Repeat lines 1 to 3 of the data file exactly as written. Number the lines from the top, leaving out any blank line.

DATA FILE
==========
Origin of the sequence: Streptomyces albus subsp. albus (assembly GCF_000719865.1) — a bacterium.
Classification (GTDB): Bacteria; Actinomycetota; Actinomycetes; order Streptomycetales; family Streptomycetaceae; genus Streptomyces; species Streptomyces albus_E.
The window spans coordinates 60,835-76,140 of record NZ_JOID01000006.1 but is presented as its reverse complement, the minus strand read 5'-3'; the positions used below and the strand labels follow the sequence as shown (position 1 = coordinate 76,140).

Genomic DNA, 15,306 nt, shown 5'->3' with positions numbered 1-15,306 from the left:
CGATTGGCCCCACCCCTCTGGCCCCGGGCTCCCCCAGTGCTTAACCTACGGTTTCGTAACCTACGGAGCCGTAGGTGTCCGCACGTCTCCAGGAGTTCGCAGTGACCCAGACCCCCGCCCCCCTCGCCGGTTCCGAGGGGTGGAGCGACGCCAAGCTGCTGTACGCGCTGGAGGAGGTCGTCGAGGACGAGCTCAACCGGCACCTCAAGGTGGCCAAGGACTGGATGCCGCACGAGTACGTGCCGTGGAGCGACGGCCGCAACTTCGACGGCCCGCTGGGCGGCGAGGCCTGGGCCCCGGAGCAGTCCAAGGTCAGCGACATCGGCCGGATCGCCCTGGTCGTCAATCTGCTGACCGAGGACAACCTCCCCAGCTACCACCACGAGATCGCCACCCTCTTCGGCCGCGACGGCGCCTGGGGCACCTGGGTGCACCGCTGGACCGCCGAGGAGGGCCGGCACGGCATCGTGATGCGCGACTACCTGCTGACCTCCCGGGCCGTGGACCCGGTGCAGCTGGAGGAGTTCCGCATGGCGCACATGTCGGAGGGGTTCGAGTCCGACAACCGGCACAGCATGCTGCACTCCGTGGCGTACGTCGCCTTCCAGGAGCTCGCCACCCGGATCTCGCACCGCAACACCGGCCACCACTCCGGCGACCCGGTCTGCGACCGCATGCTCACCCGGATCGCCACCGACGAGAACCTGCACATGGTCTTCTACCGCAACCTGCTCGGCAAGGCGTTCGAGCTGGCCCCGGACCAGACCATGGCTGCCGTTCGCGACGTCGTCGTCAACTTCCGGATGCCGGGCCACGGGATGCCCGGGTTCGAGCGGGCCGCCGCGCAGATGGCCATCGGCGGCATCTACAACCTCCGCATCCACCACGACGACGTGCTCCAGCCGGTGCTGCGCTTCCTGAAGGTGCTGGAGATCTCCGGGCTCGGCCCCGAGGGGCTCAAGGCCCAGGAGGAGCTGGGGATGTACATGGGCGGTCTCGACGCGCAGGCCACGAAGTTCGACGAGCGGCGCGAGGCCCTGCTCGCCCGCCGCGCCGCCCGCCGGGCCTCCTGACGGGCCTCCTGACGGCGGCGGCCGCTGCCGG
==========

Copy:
Origin of the sequence: Streptomyces albus subsp. albus (assembly GCF_000719865.1) — a bacterium.
Classification (GTDB): Bacteria; Actinomycetota; Actinomycetes; order Streptomycetales; family Streptomycetaceae; genus Streptomyces; species Streptomyces albus_E.
The window spans coordinates 60,835-76,140 of record NZ_JOID01000006.1 but is presented as its reverse complement, the minus strand read 5'-3'; the positions used below and the strand labels follow the sequence as shown (position 1 = coordinate 76,140).